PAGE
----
The Iraq War Is A Huge Success
Date: Sunday, July 30 2006
The Economics of Creative Destruction
By Aseem Shrivastava
“If he that shared the danger enjoyed the profit, and, after bleeding in the battle, grew rich by the victory, he might show his gains without envy. But, at the conclusion of a ten years' war, how are we recompensed for the death of multitudes, and the expense of millions, but by contemplating the sudden glories of paymasters and agents, contractors and commissaries, whose equipages shine like meteors, and whose palaces rise like exhalations!
“These are the men who, without virtue, labour, or hazard, are growing rich, as their country is impoverished; they rejoice, when obstinacy or ambition adds another year to slaughter and devastation; and laugh, from their desks, at bravery and science, while they are adding figure to figure, and cipher to cipher, hoping for a new contract from a new armament, and computing the profits of a siege or tempest.” Samuel Johnson
07/29/06 "Information Clearing House" -- - The secret of capitalist success, the great economist Joseph Schumpeter famously argued, is “creative destruction”. The dynamics of capitalist competition generate technological innovations at a rapid clip, each superior method causing the obsolescence of prevailing techniques, old machines giving way to new in a ceaseless cycle of growth and prosperity.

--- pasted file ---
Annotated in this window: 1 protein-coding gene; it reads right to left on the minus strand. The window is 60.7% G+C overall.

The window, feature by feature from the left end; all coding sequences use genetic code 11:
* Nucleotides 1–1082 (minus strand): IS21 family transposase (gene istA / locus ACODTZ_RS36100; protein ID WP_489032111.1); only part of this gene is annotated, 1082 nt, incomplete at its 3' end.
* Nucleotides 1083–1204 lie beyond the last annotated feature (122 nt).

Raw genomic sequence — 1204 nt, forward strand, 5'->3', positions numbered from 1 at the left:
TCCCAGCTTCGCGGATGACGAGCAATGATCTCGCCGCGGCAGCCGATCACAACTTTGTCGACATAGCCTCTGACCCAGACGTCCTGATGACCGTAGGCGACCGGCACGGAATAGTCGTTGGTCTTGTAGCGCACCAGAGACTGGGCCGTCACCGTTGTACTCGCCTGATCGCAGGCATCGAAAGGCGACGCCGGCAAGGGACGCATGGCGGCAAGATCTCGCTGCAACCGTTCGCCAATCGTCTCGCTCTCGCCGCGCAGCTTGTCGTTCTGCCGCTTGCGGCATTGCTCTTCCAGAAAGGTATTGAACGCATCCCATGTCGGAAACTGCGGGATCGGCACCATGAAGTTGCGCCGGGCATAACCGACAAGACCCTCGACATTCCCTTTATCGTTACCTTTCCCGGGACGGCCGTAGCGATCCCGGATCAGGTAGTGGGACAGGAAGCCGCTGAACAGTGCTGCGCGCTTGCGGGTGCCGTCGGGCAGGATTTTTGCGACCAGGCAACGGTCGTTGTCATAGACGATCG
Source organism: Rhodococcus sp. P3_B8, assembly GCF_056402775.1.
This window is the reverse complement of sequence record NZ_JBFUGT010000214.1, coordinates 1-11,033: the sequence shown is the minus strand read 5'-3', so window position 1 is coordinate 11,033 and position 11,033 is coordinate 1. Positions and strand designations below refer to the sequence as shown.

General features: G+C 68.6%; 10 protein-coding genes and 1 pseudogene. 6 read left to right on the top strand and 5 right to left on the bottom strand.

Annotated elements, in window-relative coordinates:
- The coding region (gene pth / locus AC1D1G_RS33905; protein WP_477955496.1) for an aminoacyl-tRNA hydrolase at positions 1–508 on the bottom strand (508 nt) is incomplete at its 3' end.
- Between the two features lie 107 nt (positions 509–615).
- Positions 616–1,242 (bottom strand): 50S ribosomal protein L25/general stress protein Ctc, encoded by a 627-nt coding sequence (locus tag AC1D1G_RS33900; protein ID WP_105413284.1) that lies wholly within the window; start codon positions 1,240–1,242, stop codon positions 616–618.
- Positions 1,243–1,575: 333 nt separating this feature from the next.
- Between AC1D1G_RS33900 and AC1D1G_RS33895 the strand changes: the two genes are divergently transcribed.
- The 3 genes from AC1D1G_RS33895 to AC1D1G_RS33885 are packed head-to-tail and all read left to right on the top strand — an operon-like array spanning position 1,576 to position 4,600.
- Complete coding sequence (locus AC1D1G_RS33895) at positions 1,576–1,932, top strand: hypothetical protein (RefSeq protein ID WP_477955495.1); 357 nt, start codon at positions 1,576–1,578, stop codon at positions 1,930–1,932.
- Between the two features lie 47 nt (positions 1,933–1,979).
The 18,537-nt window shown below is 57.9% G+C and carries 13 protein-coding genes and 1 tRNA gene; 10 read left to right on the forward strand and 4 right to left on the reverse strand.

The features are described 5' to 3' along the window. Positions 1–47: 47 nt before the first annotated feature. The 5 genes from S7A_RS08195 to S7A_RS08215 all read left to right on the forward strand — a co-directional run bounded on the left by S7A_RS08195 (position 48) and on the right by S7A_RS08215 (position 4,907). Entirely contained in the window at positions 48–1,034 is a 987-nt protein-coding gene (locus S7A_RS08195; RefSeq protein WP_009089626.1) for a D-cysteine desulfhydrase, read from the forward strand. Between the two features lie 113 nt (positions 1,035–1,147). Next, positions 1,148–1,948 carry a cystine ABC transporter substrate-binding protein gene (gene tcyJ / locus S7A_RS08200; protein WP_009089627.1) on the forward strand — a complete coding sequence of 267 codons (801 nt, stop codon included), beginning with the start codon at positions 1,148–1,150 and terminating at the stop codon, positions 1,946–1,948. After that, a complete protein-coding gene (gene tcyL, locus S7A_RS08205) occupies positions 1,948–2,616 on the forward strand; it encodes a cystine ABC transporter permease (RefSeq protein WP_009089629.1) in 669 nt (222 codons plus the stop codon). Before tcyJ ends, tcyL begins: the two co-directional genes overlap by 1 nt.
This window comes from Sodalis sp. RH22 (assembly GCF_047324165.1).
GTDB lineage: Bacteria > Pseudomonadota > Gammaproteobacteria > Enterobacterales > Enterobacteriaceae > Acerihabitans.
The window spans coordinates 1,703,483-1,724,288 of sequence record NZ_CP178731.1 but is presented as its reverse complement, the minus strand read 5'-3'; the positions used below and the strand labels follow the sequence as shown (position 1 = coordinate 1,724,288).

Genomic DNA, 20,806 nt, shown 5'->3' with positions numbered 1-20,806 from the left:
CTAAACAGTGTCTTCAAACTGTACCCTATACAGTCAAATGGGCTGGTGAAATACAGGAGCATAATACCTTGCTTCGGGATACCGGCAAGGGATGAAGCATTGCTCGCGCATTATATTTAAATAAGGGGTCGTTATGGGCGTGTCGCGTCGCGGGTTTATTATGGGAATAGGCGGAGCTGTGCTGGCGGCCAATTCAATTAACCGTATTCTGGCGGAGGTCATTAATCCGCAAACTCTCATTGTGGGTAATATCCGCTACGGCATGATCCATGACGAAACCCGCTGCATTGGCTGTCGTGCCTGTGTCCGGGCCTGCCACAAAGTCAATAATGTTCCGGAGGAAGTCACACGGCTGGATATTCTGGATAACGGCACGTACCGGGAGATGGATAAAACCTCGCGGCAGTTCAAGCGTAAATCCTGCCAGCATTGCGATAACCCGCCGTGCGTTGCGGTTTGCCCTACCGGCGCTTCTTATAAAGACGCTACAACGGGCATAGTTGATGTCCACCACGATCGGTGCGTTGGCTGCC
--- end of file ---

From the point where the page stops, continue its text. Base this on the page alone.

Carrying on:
Imperialistic wars, Schumpeter believed, were signs of atavism, harking back to humanity’s more anachronistic, primitive impulses. However, he failed to see that such wars brought forth another form of creative destruction which capitalism finds most handy in its onward march.
The reigning view among most critics of the war on Iraq is that it has been a fiasco. No weapons of mass destruction were found, nor any link with the terrorists who plotted 9 -- 11. Most importantly, more than 3 years after Bush declared the end of the war, the insurgency in Iraq is stronger than ever. Undeclared civil war is threatening to break up the country. Hundreds of thousands of innocents may have been murdered by the American invasion, in addition to the deaths of over 2500 US soldiers, and the end is not in sight. So, it has become a commonplace to suggest that the whole enterprise has been a disaster from all possible points of view.
This is a fundamentally mistaken view, a victim of the red herrings thrown at the public by Washington warlords and their ideologues.
Is there reason to believe that the war, far from being a disaster, has actually proceeded quite well from Washington’s point of view? That the view that the war has been a fiasco is merely a convenient smokescreen of innocence helpful to keep in check public perceptions of the monstrous crimes of leaders in Washington and London?
First, and easily forgotten, the obvious success of the Iraq adventure has been to get rid of that rotten dictator Saddam Hussein. Democracy has dawned on an Islamic land. Thanks to American blessings, people can now elect their own representatives to govern them, even if they get their heads blown off every now and then when they step on to the streets.